An Afternoon in Morocco
By Mary Norquist
Enjoy an afternoon at the beautiful Hacienda de los Flores while experiencing delicious Moroccan food. In addition, you will see a demonstration by our guest chef, Victoria Challancin, owner of Flavors of the Sun International Cooking School and Travel right here in San Miguel.
An Afternoon in Morocco
Mujeres en Cambio
Thu, Jul 23, 2pm
Hacienda de los Flores
Available at La Conexión, Aldama 3 and La Biblioteca, Insurgentes 25
Victoria’s lifetime affair with history, culture, travel, and food has provided her with a broad base of knowledge, which naturally spills over into her classes and lectures. She sprinkles her lively discussions with food anthropology, ethno-botany, a bit of pyro-chemistry, and Moroccan spice and herbal lore. In her cooking classes, Victoria has taught residents and visitors to San Miguel as well as many maids and cooks who work for the expat community. She is fluent in Spanish, and also offers customized tours to Morocco, as well as Turkey, Paris, and other places.
Victoria has lived in San Miguel for 29 years and has been a part of Mujeres en Cambio since its inception. She has served on the board and as president for a number of years. Currently, Victoria serves as Board Member at Large.
In addition to the demonstration and a fabulous meal, attendees will receive a mini-Moroccan cookbook with many of the recipes served at this luncheon. Plus, we will be raffling off a beautiful piece of Moroccan jewelry (Hamsa) valued at over US$300. This symbol can be traced back to the Phoenicians. It has appeared in many cultures in this form as an apotropaic amulet for magical protection against envy, or the “evil eye.” Specifically, in North Africa it is used to refer to the hand of Fatima, the Prophet Mohammed’s daughter, who is revered as a healer and who holds a special place in Islam. This particular piece comes from Fez, Morocco, made by a jeweler in the souk who specializes in this style. The stones are turquoise, amber, coral, and lapis lazuli. Reflecting the rich mixture of materials used in North Africa, this Hand of Fatima pendant is vibrant with color. Red Mediterranean coral is associated with life-sustaining blood and is prized for its healing properties; yellow amber is used to attract sunlight and deflect darkness; turquoise is also used for protection from harm and negative energy and as a symbol of the sea and sky; lapis lazuli is prized for those seeking to attune their spirituality with the divine and the universe. And, although silver is associated with honesty and purity, other metal alloys, particularly nickel, are often used to reflect the same, as with this piece.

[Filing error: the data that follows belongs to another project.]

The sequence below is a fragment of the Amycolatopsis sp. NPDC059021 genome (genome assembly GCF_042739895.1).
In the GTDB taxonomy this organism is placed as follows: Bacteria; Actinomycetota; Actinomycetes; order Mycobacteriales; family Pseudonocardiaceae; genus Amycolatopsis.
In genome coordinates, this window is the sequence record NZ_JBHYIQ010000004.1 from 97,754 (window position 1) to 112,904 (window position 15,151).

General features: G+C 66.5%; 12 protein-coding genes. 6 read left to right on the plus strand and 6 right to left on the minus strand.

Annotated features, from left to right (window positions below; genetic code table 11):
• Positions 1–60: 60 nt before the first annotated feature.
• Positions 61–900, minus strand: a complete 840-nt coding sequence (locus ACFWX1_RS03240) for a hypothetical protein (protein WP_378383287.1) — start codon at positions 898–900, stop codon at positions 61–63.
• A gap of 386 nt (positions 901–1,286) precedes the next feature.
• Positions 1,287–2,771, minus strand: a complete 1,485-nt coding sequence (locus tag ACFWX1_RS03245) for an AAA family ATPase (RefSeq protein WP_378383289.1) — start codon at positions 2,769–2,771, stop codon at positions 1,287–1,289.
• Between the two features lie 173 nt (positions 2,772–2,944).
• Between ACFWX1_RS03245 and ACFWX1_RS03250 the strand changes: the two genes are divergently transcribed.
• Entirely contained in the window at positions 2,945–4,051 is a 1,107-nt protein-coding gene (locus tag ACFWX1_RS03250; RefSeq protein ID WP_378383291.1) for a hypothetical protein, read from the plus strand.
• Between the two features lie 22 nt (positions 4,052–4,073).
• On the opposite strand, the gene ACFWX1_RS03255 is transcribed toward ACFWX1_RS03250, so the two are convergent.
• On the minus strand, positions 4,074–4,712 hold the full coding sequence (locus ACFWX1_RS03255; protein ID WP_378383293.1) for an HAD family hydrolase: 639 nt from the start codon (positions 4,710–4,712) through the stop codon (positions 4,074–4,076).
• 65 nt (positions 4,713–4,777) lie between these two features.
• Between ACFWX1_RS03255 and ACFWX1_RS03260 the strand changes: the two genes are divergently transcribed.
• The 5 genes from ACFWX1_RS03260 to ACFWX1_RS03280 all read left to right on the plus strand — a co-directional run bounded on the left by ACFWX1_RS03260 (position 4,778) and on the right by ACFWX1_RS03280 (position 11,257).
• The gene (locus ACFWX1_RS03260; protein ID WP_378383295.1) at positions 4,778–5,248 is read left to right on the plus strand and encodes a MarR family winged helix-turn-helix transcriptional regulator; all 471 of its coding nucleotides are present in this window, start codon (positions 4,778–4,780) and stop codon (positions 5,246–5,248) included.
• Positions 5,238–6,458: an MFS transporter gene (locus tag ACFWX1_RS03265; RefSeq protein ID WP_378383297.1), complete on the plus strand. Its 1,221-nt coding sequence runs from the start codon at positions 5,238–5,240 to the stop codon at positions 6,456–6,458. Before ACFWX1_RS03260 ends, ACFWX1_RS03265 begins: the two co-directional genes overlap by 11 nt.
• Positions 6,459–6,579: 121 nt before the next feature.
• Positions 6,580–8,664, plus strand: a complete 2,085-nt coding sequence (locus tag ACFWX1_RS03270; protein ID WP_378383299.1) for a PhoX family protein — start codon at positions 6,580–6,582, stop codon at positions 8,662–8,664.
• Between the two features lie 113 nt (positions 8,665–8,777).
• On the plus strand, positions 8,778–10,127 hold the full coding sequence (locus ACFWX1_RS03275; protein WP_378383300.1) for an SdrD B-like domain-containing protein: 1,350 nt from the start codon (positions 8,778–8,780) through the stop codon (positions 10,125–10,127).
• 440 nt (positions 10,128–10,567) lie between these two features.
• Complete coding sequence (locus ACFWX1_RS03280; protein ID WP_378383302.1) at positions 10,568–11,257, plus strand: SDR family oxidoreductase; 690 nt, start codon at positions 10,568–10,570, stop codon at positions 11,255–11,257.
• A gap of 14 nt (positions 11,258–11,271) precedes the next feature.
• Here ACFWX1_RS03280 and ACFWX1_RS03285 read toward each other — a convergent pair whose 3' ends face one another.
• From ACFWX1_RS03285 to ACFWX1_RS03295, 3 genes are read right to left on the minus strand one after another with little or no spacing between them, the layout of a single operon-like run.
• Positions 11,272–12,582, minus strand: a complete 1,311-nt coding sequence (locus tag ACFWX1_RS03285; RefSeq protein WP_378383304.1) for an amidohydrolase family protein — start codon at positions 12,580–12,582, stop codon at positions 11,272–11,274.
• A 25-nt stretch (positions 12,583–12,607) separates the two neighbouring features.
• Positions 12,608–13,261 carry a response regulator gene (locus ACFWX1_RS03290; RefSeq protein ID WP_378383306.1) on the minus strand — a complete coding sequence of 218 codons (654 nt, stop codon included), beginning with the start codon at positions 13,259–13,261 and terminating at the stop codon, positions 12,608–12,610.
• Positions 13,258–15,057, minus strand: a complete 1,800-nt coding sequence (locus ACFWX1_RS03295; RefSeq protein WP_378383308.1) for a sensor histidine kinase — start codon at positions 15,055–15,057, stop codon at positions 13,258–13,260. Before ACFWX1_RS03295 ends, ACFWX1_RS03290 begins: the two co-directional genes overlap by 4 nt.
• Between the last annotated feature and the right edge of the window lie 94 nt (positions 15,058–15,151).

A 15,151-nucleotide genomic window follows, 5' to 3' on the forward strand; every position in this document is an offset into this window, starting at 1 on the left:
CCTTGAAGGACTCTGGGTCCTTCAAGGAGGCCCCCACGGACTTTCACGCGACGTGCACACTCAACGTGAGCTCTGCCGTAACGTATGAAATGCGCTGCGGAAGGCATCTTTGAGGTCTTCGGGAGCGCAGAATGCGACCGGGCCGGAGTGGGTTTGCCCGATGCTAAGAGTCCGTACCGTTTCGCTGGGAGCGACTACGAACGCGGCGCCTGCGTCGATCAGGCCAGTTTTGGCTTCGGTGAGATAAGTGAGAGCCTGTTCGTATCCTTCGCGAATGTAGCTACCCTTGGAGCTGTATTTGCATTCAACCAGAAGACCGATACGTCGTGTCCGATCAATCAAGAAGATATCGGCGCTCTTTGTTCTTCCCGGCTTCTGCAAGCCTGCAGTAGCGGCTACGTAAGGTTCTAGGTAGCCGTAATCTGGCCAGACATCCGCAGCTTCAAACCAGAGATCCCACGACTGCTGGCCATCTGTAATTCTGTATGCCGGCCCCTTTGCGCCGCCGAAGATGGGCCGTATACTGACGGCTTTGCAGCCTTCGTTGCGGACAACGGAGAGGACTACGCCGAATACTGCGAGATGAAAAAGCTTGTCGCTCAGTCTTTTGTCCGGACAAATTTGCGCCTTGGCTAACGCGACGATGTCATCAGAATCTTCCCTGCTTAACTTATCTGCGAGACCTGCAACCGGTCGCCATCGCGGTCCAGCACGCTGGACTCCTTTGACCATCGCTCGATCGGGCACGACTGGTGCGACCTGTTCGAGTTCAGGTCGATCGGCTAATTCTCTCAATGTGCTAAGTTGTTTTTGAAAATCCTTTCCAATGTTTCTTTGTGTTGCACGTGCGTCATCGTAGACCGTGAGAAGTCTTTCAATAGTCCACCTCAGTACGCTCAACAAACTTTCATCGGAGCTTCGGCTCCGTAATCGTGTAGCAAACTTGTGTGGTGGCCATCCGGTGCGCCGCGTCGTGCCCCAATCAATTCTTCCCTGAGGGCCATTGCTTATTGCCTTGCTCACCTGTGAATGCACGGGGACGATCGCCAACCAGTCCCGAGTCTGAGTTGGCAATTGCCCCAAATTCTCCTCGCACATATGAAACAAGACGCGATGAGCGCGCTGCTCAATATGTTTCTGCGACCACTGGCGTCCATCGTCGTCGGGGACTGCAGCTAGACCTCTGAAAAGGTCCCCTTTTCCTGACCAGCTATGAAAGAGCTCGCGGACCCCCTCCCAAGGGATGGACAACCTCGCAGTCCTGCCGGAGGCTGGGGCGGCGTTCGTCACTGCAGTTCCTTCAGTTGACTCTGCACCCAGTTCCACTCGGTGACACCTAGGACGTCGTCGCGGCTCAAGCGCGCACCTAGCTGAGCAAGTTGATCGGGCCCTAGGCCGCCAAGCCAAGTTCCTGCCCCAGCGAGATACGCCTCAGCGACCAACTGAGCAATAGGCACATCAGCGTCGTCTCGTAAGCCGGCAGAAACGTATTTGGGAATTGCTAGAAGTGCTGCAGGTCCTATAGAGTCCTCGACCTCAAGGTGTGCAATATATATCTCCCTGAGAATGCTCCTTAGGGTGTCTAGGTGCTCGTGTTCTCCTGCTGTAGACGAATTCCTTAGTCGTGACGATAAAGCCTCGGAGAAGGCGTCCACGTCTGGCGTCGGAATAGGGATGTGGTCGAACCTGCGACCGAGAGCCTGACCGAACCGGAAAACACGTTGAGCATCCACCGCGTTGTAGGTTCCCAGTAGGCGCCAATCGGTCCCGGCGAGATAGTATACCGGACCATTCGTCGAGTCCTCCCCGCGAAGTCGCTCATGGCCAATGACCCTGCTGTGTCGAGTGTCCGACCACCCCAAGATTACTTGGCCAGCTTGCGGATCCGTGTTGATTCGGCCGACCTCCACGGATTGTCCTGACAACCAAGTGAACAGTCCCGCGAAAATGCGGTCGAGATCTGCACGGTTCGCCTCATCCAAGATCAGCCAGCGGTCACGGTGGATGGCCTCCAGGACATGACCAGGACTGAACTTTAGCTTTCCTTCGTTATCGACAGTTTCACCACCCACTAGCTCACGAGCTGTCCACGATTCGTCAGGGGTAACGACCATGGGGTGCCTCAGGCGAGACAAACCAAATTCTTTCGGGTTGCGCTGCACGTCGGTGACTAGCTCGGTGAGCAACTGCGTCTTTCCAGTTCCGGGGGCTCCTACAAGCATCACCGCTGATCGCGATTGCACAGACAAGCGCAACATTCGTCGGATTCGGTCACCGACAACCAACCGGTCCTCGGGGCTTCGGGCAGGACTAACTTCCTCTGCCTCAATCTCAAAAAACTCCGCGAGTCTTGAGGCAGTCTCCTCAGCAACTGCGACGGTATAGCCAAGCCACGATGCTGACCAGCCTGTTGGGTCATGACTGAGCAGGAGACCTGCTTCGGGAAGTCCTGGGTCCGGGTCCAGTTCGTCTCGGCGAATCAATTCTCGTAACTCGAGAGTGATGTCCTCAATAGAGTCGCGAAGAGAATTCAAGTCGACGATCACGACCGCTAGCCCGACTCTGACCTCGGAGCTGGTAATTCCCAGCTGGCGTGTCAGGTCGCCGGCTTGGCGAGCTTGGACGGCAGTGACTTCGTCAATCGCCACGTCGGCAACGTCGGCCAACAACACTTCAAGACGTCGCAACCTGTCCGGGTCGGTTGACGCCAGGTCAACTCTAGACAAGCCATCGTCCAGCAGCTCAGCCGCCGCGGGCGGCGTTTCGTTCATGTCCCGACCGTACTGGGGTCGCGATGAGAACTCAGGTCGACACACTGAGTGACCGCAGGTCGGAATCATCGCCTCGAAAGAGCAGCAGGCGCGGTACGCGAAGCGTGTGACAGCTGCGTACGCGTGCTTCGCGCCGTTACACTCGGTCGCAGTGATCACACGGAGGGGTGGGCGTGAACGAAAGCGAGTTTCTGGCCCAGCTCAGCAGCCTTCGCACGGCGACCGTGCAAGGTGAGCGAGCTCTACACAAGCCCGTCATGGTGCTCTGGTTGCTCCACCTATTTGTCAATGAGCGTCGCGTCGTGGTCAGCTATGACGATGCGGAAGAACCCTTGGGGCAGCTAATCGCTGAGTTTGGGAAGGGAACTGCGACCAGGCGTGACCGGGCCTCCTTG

We hope you will join us for this very special luncheon to support Mujeres en Cambio, which is a 20-year-old nonprofit organization that provides scholarships to deserving young women in the rural areas around San Miguel de Allende. Currently we are serving more than 150 girls in secondary school and university.